We seek to insert a new Article 29.3 as follows:
``Ireland affirms that it is a neutral state. To this end the state shall, in particular, maintain a policy of non-membership of military alliances.''
This is the key provision of the Bill and would write neutrality into the Constitution for the first time. It is straightforward as constitutional provisions should be. It is also in line with what the Government claims is its policy - that is, non-membership of military alliances.
It is interesting that while the government claims to follow a policy of non-membership of military alliances it does not set out the case for non-membership. Why does it not join NATO? It is not sufficient simply to say that it will not join. It must give reasons or else its failure to do so will be interpreted as prepartion for eventual entry.
NATO is a nuclear-armed military alliance of the wealthiest states in the world who are using economic and military might to maintain their dominance on this planet. It is an engine of injustice which produces poverty and inequality on a vast scale as military budgets devour the resources that should be used for a war on poverty and hunger. The military budget of the United States now stands at 379 billion dollars and Britain's is 35 billion dollars.
The end of the Cold War should also have marked the end of NATO and a renewal of the United Nations in its role of providing collective security. Instead we have seen the authority of the UN further eroded as the dominant powers on the Security Council assert their privileged position, and never more so than in the present crisis.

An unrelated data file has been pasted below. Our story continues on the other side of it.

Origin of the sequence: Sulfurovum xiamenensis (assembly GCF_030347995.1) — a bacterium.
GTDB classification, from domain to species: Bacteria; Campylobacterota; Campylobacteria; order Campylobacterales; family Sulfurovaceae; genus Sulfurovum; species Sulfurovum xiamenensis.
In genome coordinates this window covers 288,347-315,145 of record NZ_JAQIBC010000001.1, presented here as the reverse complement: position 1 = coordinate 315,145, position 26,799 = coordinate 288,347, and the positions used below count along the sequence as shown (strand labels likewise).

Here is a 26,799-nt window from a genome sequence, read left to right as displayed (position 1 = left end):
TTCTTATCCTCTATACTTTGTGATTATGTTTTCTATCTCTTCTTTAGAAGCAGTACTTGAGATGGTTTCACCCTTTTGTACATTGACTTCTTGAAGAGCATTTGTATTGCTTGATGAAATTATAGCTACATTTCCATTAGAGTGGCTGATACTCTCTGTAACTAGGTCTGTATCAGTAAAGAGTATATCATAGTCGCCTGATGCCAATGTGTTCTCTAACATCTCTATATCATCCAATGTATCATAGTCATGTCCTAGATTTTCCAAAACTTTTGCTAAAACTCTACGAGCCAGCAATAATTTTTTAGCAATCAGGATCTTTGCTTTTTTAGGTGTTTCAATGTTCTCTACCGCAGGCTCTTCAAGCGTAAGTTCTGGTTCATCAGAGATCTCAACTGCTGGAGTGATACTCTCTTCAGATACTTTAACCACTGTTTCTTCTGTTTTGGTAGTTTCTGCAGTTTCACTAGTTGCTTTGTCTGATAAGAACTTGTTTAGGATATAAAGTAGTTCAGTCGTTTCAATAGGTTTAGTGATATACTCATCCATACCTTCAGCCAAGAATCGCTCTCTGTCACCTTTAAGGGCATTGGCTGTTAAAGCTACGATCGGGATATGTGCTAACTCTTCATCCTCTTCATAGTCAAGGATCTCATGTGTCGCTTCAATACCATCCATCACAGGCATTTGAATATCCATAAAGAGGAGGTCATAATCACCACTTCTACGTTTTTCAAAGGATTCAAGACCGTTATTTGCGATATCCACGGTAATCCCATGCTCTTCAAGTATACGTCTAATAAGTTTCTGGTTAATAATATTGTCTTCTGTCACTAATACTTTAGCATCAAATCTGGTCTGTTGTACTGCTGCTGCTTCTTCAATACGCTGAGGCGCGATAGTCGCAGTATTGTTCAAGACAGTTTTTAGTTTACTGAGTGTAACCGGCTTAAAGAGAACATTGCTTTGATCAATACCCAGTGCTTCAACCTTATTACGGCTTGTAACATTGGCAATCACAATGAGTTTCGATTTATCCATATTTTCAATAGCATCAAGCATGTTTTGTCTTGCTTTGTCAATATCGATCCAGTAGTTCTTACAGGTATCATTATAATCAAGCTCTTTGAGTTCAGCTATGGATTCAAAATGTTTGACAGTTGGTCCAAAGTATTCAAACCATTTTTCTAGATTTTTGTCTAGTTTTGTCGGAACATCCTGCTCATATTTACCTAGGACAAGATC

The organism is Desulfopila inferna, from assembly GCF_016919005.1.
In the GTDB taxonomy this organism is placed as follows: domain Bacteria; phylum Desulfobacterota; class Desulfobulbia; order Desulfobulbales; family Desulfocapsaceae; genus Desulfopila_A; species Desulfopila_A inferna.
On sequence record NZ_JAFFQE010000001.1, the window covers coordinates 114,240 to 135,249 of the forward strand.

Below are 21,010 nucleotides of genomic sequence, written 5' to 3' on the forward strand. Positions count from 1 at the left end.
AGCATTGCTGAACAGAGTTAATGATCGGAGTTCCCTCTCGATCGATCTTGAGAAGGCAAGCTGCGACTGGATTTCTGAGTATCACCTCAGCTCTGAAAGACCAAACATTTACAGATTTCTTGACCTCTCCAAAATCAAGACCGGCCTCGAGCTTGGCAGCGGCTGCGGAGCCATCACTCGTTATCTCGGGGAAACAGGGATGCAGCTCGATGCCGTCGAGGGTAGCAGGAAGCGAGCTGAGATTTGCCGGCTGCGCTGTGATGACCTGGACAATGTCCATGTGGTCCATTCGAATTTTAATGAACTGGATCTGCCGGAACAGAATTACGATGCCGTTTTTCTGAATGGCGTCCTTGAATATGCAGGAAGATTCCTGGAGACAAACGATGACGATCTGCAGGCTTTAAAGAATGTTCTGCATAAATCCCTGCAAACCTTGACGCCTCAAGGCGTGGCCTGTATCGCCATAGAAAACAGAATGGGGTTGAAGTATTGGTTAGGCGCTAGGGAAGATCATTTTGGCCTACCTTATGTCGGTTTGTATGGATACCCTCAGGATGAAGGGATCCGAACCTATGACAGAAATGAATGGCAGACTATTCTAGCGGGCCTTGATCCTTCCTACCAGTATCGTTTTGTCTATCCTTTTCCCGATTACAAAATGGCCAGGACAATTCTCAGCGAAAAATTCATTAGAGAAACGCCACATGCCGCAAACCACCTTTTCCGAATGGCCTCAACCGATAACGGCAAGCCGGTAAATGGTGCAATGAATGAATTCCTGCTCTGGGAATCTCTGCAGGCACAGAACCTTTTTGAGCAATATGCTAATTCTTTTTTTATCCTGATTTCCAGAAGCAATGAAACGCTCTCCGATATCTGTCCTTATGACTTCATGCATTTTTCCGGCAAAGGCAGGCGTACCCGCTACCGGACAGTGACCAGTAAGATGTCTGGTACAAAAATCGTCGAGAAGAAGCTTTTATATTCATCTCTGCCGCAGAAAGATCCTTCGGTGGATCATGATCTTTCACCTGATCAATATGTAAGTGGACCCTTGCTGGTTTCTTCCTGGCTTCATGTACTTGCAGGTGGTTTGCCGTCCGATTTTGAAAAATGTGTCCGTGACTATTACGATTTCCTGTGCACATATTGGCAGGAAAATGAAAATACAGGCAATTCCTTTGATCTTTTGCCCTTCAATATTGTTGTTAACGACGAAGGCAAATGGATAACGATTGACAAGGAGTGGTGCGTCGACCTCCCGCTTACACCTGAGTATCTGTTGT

Ireland should be leading the way in working for a reformed and strengthened United Nations. That would be positive neutrality and independent foreign policy in action. Some argue that what is needed is common defence among the EU states to counterbalance the US, and successive EU treaties have been bringing us in that direction. But the last thing we need is more military alliances and power blocs and make no mistake, that is what the EU is becoming.
This Bill provides a foundation stone for what could be a new Irish approach to international relations. So how do we build the new structure?
- Firstly we should write neutrality into the Constitution as provided for in this Bill.
- We should implement it with government policy and legislation - legislation which would, for example, prevent the transport of nuclear, chemical and biological weapons through our territory and airspace and allow for inspection of aircraft and ships.
- We should withdraw from NATO's so-called Partnership for Peace and from the EU Rapid Reaction Force.
- We should campaign for a reformed and strengthened United Nations as the real guarantor of collective security and the UN should be the site of our engagement on international security and peacekeeping.
Ba mhaith liom an Bille seo a mholadh don Dáil agus iarraim ar gach Teachta tacú leis. Is féidir linn, faoi dheireadh, an neodracht a chur sa Bhunreacht. Ba chóir dúinn é seo a dhéanamh le cinntiú nach mbeidh rialtas in ann deireadh a chur leis an neodracht diaidh ar ndiaidh mar atá siad faoi láthair. Tá dualgas orainn mar Theachtaí an phobail, toil an phobail a chur i bhfeidhm agus is léir, ní hamháin go bhfuil an pobal ar son na neodrachta, ach tá siad ag éileamh go neartódh an neodracht. Beidh an bhunreacht mar bunús do pholasaí an rialtais amach anseo. Is féidir linn é sin a dhéanamh leis an mBille agus molaim é don Dáil.